1940 Hanks Chapel Road, Pittsboro

If you’re looking for wildlife closer to home, neighboring Chatham County has just the place—but tigers aren’t the only big cats you’ll encounter at the Carolina Tiger Rescue. There are 10 additional rescued species that call the sanctuary home. Lions and cougars and cheetahs! Oh my! Come learn about kinkajous, amazing arboreal animals that look like primates, but are actually related to raccoons. The adult-only Twilight Tours thrill the over-18 crowd, while the Tiger Tales Tour is perfect for the younger set. All tours give visitors the opportunity to see the residents up-close and to learn more about the sanctuary’s mission of respect, rescue, education, and advocacy for all wildlife.

Tiger World Endangered Wildlife Preserve

4400 Cook Road, Rockwell

This nonprofit animal conservation and educational center is dedicated to the rescue, rehabilitation, and preservation of exotic animals. In addition to tigers from Asia, you’ll find exotic animals from Africa, Australia, and the Americas. Michael, the Timbavati white tiger may steal the show, but you’ll find a colorful assortment of critters ranging from an Indian blue peacock to a red kangaroo from down under. Guided tours are available to allow you to explore the conservation center with a licensed animal handler—just make note that Tiger World maintains a very natural environment, with rock and grass pathways, so come prepared for a wilderness hike.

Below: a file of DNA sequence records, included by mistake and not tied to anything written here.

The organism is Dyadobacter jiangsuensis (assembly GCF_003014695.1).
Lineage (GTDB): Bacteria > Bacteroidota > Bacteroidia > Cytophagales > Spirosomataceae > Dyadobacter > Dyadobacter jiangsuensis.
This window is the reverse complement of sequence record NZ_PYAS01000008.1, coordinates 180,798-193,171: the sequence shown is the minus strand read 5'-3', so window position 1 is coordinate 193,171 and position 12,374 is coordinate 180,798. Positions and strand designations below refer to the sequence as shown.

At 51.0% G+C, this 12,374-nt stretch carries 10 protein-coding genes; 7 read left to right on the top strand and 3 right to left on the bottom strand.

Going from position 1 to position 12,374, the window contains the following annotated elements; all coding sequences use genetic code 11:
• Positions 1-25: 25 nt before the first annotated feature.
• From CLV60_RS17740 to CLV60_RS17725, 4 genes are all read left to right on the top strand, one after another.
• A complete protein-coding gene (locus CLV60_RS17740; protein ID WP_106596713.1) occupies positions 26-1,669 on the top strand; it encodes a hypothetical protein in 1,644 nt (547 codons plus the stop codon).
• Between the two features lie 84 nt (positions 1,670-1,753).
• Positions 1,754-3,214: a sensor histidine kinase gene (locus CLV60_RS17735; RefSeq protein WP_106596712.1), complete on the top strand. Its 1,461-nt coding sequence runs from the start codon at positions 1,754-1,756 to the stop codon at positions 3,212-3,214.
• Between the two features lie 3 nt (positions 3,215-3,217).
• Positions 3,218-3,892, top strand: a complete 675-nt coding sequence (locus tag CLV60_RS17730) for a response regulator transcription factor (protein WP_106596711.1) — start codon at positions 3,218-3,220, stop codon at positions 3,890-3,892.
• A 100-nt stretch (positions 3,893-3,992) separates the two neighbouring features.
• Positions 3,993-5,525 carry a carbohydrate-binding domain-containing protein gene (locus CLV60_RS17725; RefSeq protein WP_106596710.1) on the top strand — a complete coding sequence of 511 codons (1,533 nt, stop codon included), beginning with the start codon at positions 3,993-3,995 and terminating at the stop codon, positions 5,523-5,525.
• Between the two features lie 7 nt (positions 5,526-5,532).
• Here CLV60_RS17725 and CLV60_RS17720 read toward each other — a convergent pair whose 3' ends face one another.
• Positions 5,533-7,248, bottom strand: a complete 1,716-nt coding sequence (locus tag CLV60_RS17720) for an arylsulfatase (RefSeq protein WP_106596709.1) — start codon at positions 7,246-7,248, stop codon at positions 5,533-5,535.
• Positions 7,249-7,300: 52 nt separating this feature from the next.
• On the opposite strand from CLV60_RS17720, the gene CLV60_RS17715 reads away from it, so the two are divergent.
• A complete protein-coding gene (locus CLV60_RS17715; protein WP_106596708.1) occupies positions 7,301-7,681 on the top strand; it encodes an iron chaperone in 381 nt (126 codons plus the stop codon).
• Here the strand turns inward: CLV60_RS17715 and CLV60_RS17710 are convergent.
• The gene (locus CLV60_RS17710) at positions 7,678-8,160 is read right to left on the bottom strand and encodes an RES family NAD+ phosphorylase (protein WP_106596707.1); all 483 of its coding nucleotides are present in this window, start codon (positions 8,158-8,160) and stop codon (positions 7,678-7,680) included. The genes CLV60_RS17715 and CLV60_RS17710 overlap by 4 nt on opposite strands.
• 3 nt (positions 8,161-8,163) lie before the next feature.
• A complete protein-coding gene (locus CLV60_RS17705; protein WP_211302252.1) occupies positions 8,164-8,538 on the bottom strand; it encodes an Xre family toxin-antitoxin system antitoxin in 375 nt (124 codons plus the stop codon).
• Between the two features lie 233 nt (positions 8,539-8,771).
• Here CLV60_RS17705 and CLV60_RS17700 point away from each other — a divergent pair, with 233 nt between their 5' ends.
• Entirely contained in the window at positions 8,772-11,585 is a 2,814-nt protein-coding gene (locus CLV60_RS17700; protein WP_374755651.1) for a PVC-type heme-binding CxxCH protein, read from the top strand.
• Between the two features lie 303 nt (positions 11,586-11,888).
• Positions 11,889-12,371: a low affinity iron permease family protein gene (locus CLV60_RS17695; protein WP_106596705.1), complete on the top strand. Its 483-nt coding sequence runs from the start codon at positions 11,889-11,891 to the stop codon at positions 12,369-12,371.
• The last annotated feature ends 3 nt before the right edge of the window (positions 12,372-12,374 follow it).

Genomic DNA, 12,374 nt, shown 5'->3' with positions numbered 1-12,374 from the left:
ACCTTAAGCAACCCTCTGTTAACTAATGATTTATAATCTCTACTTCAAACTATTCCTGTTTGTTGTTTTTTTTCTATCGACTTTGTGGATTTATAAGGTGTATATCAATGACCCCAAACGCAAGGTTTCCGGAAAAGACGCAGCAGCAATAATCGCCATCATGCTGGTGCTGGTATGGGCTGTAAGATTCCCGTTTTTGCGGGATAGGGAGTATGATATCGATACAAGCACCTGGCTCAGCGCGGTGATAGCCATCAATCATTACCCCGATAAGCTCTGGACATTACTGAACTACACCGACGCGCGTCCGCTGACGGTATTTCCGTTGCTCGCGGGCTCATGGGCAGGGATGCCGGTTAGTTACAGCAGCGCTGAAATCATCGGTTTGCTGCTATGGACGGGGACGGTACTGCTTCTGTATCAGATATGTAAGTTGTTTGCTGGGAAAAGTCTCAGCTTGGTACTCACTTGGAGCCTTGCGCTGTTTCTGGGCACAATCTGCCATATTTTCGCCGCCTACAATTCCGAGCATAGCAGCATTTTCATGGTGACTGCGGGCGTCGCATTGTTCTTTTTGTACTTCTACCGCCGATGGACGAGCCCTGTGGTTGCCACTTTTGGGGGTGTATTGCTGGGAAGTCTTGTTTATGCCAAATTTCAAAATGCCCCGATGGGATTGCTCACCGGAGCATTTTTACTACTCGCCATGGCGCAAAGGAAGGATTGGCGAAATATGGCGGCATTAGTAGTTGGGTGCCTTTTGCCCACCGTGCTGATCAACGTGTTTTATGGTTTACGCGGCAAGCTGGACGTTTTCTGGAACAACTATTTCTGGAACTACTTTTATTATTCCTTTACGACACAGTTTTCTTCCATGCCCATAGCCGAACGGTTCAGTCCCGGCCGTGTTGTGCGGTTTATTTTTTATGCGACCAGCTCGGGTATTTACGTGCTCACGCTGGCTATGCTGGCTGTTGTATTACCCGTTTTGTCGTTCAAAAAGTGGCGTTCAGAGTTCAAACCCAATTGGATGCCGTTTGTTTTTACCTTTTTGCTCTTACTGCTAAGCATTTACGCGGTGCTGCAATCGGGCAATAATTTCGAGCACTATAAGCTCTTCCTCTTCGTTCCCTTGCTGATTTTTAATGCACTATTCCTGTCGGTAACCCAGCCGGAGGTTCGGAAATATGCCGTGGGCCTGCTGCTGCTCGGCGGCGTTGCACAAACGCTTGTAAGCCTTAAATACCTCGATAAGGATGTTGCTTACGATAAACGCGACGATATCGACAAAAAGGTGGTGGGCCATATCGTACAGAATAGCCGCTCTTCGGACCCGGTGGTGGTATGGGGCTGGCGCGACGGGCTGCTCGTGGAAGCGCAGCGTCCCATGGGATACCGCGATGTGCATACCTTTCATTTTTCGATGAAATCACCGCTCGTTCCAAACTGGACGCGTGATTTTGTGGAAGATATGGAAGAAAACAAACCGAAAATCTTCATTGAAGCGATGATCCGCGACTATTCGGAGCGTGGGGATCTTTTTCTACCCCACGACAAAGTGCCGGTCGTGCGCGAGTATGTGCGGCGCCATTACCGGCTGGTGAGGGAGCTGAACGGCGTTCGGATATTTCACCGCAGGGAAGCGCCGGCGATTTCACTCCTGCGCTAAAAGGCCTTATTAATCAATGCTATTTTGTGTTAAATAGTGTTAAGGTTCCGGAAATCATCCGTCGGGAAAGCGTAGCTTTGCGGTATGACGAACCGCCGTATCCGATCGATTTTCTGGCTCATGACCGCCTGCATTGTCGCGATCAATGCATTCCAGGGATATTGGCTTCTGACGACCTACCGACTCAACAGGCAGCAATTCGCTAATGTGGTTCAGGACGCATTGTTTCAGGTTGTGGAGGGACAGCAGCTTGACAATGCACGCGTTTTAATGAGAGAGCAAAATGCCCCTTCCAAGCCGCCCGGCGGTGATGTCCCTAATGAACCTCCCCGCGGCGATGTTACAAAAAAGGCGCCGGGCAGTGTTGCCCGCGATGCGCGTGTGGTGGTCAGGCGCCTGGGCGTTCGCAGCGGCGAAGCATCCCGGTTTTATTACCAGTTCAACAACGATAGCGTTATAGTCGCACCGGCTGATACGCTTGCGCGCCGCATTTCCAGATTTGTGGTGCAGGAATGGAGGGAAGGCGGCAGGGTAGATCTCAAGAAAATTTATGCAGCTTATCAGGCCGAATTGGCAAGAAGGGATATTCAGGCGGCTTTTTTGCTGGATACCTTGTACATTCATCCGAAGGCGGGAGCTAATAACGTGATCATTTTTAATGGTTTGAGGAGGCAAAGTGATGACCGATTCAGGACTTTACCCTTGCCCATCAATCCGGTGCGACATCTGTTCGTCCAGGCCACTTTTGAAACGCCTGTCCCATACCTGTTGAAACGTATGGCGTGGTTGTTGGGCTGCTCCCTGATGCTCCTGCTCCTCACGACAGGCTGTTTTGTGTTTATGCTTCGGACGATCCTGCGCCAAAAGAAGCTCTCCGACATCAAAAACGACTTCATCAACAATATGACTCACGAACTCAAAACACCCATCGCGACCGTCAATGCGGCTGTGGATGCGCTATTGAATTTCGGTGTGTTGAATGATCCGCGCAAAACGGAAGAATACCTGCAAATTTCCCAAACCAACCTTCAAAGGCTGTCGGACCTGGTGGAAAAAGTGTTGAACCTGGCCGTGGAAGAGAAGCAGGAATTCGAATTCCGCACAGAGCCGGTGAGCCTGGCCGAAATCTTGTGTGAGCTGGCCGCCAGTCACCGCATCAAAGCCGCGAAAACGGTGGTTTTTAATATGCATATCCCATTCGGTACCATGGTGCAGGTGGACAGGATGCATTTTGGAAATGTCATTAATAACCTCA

Ring-tailed lemurs troop photo by David Haring

Ring-tailed lemurs troop photo by David Haring



The Duke Lemur Center

3705 Erwin Road, Durham

The Lemur Center at Duke University is home to the world’s largest and most diverse collection of lemurs outside of their native Madagascar. With several tour options available, visitors can observe the 17 rare species up-close in different settings: outdoor, indoor, and even in a separate nocturnal building. The Walking with Lemurs Tour allows guests to wander in the forest while lemurs roam freely. And if you want to take some lemur love home, you can even own a masterpiece by prosimian primates. Turns out lemurs love to paint, and you can watch the budding Picasso’s (okay, perhaps their work is more like Pollock) put fingers to canvas, and take the creation home with you.



North Carolina Aquarium at Fort Fisher

900 Loggerhead Road, Kure Beach


Where can you meet a rare albino alligator, bald eagle, loggerhead sea turtles, and dinosaurs all in one day? The North Carolina Aquarium at Fort Fisher! Enter a world of underwater wonder where sharks, eels, and jellyfish swim just inches in front of your nose. Touch horseshoe crabs, stingrays, and sea stars. Come to see the sharks, but don’t leave without mingling with hundreds of exotic butterflies in the Butterfly Bungalow. More adventurous visitors may want to register for tours that include feeding sharks and learning how to care for the animals as an aquarist apprentice. You may even come face-to-face with life-sized dinosaurs, but watch out for the spitting Dilophosaurus!